“Picturing others and everything which brings you closer to them is futile from the instant that communication can make their presence immediate.”
Jean Baudrillard The Ecstasy of Communication
During the night of February 20, 1962, John Glenn, orbiting the earth in the spaceship Friendship 7, described the lights of Perth to be clear and visible; thus, Perth became the first city to be recognized from space and connected to a world wide network of instantaneous communication.
The concept of World Park is to bring Perth to the world and the world to Perth. The design process overlays traces of telecommunication waves along the landfilled area bounded by the city and the Swan River. The registration of the resulting images is the organizational device that defines the landscape elements of this public park. The orbital path of Friendship 7 is delineated by a line of lights arrayed in an axial relationship from Mt. Eliza to Heirisson Island. The city grid was conceptually extended across the river, thus connecting the land and the water. Architectural elements are placed at the intersection of this extension and Friendship 7′s orbital path. Coupled with the native Australian belief that the land is paper thin or merely floating on the water, this process allowed for the manipulation of the landscape through the removal or voiding of specific zones. Consequently, the water is exposed, and the nature of the landfill is revealed.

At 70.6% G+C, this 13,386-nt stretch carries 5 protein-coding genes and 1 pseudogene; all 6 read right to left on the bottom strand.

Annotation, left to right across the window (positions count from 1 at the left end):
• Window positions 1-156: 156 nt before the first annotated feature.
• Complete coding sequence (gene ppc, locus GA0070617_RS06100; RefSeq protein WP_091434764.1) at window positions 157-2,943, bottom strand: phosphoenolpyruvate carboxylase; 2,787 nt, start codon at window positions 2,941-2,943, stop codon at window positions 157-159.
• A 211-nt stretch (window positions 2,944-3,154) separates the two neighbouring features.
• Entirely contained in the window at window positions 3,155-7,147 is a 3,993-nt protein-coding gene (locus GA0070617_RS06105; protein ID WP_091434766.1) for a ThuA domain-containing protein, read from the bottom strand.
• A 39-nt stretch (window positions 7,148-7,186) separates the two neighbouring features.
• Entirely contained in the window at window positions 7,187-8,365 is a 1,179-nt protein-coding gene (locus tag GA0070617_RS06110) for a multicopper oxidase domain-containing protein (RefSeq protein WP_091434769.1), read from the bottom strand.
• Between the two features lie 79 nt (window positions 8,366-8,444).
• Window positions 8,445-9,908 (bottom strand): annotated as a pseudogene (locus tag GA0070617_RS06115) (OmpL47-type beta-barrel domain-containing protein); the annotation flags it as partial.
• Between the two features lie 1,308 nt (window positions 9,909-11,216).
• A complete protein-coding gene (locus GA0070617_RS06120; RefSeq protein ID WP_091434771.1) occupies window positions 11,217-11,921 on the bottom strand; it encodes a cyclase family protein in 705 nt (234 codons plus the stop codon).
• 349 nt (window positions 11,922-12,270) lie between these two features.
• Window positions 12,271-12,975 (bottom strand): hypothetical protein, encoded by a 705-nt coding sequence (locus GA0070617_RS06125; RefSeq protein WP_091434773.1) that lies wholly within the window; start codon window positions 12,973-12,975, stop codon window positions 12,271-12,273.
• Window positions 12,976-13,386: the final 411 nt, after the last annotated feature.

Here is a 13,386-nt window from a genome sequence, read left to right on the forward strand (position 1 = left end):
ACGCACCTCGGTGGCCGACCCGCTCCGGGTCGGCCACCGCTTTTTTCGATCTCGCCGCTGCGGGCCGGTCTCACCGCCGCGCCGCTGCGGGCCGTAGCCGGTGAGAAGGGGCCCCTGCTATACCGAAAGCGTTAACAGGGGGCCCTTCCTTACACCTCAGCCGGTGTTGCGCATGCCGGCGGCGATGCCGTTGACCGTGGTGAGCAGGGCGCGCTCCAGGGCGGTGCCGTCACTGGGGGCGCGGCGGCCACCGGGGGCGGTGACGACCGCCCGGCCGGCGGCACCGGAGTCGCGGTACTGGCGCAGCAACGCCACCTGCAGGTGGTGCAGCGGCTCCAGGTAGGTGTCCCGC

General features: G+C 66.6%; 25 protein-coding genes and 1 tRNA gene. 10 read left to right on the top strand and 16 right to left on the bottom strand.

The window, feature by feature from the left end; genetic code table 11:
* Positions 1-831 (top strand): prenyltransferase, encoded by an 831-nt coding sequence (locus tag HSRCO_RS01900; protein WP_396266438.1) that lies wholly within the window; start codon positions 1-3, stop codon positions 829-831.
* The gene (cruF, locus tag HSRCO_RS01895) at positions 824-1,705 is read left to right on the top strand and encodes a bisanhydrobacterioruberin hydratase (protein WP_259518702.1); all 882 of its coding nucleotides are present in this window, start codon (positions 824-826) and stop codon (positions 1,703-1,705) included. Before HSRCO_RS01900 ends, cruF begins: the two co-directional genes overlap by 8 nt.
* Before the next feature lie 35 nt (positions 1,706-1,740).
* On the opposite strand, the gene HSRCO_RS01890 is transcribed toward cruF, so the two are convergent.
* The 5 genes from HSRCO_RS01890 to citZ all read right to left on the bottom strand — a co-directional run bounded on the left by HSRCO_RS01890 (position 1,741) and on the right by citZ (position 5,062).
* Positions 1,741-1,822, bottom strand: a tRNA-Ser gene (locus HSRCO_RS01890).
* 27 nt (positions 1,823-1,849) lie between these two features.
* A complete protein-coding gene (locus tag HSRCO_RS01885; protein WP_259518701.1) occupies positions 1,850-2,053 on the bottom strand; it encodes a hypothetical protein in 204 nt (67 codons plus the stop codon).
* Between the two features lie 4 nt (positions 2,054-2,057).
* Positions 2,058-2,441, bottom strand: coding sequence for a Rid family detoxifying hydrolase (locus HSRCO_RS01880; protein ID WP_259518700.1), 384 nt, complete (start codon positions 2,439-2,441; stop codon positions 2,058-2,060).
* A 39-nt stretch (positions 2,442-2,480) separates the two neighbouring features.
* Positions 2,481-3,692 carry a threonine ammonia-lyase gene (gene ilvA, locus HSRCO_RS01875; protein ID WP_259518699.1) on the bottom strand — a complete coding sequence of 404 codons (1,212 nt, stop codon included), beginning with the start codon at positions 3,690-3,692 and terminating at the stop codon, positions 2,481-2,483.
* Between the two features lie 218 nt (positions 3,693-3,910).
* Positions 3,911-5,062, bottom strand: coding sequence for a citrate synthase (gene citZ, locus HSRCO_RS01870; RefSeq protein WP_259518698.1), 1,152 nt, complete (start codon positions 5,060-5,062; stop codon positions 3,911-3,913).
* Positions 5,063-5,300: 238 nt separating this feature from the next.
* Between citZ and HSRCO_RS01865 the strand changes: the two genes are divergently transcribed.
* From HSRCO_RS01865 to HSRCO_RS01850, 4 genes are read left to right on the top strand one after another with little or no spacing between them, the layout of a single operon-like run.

To further reinforce the concept of World Park, a number of real time monitors are situated throughout the park. These monitors would be linked to live broadcast images of other cities around the world in real time. These objects of technology become focal points analogous to the fountain/statue of more traditional public spaces. World Park and Perth become a major node in a global communication network connected via electromagnetic waves.
Resolution: 4 Architecture
Joseph Tanney, Robert Luntz
Project Architect: Gary Shoemaker
Collaborator: Jim Doerfler
Consultant: Dennis Ashbough